Cookies on this website
We use cookies to ensure that we give you the best experience on our website. If you click 'Continue' we'll assume that you are happy to receive all cookies and you won't see this message again. Click 'Find out more' for information on how to change your cookie settings.

Professor Cecilia Lindgren has been appointed as the new Director of the University of Oxford’s Big Data Institute.

Big Data Institute building and Professor Cecilia Lindgren

The availability of biomedical information, also known as ‘big data’, is increasing rapidly. The analysis of this data provides an opportunity for transforming the scale and efficiency of large-scale clinical research and care.

The Big Data Institute (BDI) brings together researchers from different disciplines to focus on the analysis of large, complex, heterogeneous data sets for research into the causes, consequences, prevention and treatment of disease. Their work is invaluable in identifying the associations between lifestyle, genetic variants, infections, and health outcomes for people around the world.

Professor Cecilia Lindgren's work focuses on understanding the mechanisms involved in common complex traits, particularly obesity, by applying a range of genetic and genomic approaches to identify genetic risk variants and dissect their function. This knowledge will support therapeutic advances through development of new diagnostic tools and possible drug targets.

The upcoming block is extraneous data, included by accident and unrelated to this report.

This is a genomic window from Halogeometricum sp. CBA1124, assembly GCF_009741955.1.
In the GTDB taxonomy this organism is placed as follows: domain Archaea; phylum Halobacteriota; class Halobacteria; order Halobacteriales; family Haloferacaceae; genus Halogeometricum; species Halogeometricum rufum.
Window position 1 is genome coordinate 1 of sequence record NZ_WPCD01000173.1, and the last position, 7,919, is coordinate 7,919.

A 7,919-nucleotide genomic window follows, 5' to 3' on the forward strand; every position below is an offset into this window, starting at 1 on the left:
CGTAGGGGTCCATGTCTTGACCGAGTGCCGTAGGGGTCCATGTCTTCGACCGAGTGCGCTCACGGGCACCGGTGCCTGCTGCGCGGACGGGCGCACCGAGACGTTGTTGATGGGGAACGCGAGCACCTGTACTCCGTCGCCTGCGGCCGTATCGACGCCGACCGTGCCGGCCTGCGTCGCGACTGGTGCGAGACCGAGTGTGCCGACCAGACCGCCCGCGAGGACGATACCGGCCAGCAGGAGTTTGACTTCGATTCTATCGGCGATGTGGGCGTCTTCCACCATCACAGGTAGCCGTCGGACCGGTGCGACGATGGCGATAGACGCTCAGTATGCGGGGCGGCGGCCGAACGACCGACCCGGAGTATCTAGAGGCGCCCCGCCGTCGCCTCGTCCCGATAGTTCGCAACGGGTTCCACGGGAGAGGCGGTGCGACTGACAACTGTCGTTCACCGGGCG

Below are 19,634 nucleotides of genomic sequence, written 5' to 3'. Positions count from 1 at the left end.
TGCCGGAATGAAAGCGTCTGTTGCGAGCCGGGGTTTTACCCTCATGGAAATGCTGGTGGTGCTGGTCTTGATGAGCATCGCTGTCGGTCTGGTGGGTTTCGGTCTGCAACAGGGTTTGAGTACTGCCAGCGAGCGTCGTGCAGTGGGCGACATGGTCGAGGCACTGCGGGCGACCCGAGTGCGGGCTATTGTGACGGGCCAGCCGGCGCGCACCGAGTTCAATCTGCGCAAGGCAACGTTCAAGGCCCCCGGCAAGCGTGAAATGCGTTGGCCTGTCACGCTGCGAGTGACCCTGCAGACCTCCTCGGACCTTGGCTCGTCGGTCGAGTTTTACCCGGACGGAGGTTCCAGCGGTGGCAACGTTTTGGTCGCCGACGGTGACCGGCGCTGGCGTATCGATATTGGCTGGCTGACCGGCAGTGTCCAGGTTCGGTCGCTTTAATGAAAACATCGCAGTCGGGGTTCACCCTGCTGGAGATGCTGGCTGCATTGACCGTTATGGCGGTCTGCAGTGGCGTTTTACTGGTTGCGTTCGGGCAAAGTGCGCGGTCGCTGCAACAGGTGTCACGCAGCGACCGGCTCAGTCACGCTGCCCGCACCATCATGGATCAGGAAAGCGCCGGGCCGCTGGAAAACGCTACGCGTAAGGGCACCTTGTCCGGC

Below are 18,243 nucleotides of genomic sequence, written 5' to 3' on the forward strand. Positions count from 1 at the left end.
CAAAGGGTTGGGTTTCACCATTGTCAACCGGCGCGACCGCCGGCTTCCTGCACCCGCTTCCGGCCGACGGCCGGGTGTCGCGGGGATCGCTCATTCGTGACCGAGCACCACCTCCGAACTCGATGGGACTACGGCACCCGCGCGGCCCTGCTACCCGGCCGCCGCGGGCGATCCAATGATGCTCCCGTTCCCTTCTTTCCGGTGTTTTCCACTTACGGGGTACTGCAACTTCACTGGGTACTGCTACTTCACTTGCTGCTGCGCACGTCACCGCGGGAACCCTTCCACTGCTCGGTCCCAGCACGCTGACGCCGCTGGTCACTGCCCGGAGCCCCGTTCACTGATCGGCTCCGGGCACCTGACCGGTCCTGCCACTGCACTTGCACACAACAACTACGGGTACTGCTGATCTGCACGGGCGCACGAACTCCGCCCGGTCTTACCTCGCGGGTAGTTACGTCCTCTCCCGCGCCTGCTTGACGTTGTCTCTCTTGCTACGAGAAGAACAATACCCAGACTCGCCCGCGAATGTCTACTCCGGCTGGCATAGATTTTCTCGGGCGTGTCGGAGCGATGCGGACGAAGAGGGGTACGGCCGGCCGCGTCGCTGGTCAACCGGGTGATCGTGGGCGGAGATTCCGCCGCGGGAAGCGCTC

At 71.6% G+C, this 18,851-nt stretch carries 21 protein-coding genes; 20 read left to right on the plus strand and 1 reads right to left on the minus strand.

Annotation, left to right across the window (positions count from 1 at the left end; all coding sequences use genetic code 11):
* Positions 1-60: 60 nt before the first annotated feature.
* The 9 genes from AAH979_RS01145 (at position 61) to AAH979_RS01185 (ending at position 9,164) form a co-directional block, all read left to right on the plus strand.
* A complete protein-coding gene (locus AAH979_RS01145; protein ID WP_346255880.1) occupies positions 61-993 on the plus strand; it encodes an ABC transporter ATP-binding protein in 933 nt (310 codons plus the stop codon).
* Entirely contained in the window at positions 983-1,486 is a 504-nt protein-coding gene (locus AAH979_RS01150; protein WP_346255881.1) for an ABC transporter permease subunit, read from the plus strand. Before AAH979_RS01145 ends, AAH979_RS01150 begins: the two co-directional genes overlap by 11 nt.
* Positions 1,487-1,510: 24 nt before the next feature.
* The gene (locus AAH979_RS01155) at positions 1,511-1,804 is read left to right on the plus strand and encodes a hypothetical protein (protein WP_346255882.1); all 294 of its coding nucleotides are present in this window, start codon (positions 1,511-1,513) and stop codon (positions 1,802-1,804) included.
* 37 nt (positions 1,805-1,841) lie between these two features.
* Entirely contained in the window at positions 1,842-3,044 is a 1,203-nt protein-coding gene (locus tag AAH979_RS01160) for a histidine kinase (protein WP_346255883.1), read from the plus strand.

Read the full story on the Big Data Institute website.

Similar stories

Com-COV vaccine study to research third dose booster options for 12-to-15-year-olds

Researchers running the University of Oxford-led Com-COV programme have launched a further study of COVID-19 vaccination schedules in young people aged 12 to 15 – with a focus on assessing different options for a third dose booster vaccination.

Population-scale study highlights ongoing risk of COVID-19 in some cancer patients despite vaccination

COVID-19 vaccination is effective in most cancer patients, but the level of protection against COVID-19 infection, hospitalisation and death offered by the vaccine is less than in the general population and vaccine effectiveness wanes more quickly.

New reporting guidelines developed to improve AI in healthcare settings

New reporting guidelines, jointly published in Nature Medicine and the BMJ by Oxford researchers, will ensure that early studies on using Artificial Intelligence (AI) to treat real patients will give researchers the information needed to develop AI systems safely and effectively.

Major boost for Oxford’s mission to counter future pandemic threats

The Moh Family Foundation has given a substantial gift to support the work of Oxford University’s Pandemic Sciences Institute, greatly strengthening its ability to identify and counter future pandemic threats and ensure equitable access to treatments and vaccines around the world.

Three NHSBT research units launch at University of Oxford

The NIHR has awarded three new Blood and Transplant Research Units (BTRUs) to the University of Oxford.